NASA’s Next Mars Lander Will Study The Interior Of The Red Planet

Posted: Aug 31 2017, 3:51am CDT | by , in News | Latest Science News

 
NASA’s Next Mars Lander will Study the Interior of the Red Planet
Credit: NASA

NASA's InSight lander is scheduled to launch May 2018

In the preparations for NASA’s next mission to Mars, new robotic lander is being assembled and tested in Lockheed Martian Space Systems. The lander, named InSight, is scheduled to launch May next year and will drill into the surface to investigate the interior structure of the Red Planet.

“Our team resumed system-level integration and test activities last month," said Stu Spath, spacecraft program manager at Lockheed Martin. "The lander is completed and instruments have been integrated onto it so that we can complete the final spacecraft testing including acoustics, instrument deployments and thermal balance tests.”

InSight, short for Interior Exploration using Seismic Investigations Geodesy and Heat Transport, was originally planned to launch in March 2016 but a leak in its prime science instrument prompted NASA to postpone the mission and to announce a new date for its departure. The lander is equipped with a seismometer and a heat-flow probe and is based on the design of NASA's successful Phoenix Mars lander that successfully arrived at Mars in May 2008 and went on to study the surface and near-surface environment of high northern area of Mars.

InSight is the first mission aiming to explore the deep interior of Mars and it will help researchers understand how rocky planets – including Earth – formed and evolved.

"Because the interior of Mars has churned much less than Earth's in the past three billion years, Mars likely preserves evidence about rocky planets’ infancy better than our home planet does.” InSight Principal Investigator Bruce Banerdt from NASA's Jet Propulsion Laboratory said.

For InSight, the new launch window began May 2018 with the lander is expected to reach Mars on Nov. 26, 2018. The probe will take place near Mars equator. Within weeks after the landing, the lander that spans about 20 feet will use a robotic arm to drill beneath the Martian surface and to place its two main instruments directly inside the ground. The two instruments involved in the mission are seismometer, supplied by France's space agency, CNES and a heat probe, provided by the German Aerospace Center, DLR that can hammer itself to a depth of 10 feet or more and measure the amount of energy coming from the planet's deep interior.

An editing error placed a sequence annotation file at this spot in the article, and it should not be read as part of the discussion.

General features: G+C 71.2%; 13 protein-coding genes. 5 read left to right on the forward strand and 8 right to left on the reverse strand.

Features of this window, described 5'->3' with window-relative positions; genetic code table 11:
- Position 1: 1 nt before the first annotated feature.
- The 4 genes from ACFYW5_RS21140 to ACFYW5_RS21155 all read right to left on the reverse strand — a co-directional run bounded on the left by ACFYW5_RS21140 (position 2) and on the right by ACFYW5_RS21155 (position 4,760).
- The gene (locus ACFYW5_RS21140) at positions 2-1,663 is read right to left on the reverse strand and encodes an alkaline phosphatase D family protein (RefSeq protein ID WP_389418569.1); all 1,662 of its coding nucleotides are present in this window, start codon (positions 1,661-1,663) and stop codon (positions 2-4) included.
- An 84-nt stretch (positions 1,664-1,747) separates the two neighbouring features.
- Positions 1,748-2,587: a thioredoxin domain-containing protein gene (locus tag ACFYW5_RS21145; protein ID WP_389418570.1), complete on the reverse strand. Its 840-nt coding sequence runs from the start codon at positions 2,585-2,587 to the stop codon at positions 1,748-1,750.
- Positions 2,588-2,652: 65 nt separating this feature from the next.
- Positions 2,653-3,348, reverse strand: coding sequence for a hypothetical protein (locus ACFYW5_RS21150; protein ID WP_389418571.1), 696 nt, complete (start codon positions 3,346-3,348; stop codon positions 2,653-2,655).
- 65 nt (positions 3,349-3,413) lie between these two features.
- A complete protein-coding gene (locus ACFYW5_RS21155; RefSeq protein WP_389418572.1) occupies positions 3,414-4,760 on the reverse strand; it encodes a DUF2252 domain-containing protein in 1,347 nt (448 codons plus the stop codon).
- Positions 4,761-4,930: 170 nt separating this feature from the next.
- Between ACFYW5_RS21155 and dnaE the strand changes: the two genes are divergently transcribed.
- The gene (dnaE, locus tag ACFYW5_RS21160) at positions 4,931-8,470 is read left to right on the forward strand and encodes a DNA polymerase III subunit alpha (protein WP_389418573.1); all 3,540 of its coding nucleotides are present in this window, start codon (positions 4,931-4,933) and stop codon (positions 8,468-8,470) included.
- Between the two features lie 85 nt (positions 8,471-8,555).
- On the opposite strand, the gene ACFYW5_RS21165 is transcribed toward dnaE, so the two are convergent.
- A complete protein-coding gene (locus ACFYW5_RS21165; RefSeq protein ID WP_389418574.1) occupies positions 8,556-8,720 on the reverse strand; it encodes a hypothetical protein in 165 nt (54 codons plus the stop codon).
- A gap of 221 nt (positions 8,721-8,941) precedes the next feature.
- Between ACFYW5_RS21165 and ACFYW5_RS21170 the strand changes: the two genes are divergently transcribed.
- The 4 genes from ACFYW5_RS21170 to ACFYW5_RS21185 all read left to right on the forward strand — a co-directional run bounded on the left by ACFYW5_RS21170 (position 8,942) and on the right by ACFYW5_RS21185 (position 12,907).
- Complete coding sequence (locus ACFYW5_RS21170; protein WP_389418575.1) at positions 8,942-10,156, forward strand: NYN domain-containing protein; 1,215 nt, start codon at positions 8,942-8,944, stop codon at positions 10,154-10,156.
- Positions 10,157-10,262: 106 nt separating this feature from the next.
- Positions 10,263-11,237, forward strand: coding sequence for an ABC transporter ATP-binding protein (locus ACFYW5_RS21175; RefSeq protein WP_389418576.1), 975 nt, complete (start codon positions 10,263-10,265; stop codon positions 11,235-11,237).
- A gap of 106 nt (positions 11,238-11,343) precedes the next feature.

Seismometer is designed to measure ground movements as small as the diameter of an atom but it requires a vacuum seal around its three main sensors to withstand the harsh conditions of the Martian environment.

A leak that previously detected in the seismometer and led to the suspension of the mission was repaired and tested. The full instrument was delivered to the Lockheed Martin spacecraft assembly facility in Colorado in July and installed on the lander.

"We have fixed the problem we had two years ago, and we are eagerly preparing for launch.” InSight Project Manager Tom Hoffman, of JPL said.

With the upcoming Mars 2020 rover being designed and built, the Opportunity and Curiosity rovers exploring the Martian surface, unscrewed missions are clearly the way forward for the Mars exploration.

“Mars retains evidence about the rocky planets' early development that has been erased on Earth by internal churning Mars lacks,” said Bruce Banerdt. “Gaining information about the core, mantle and crust of Mars is a high priority for planetary science, and InSight was built to accomplish this."

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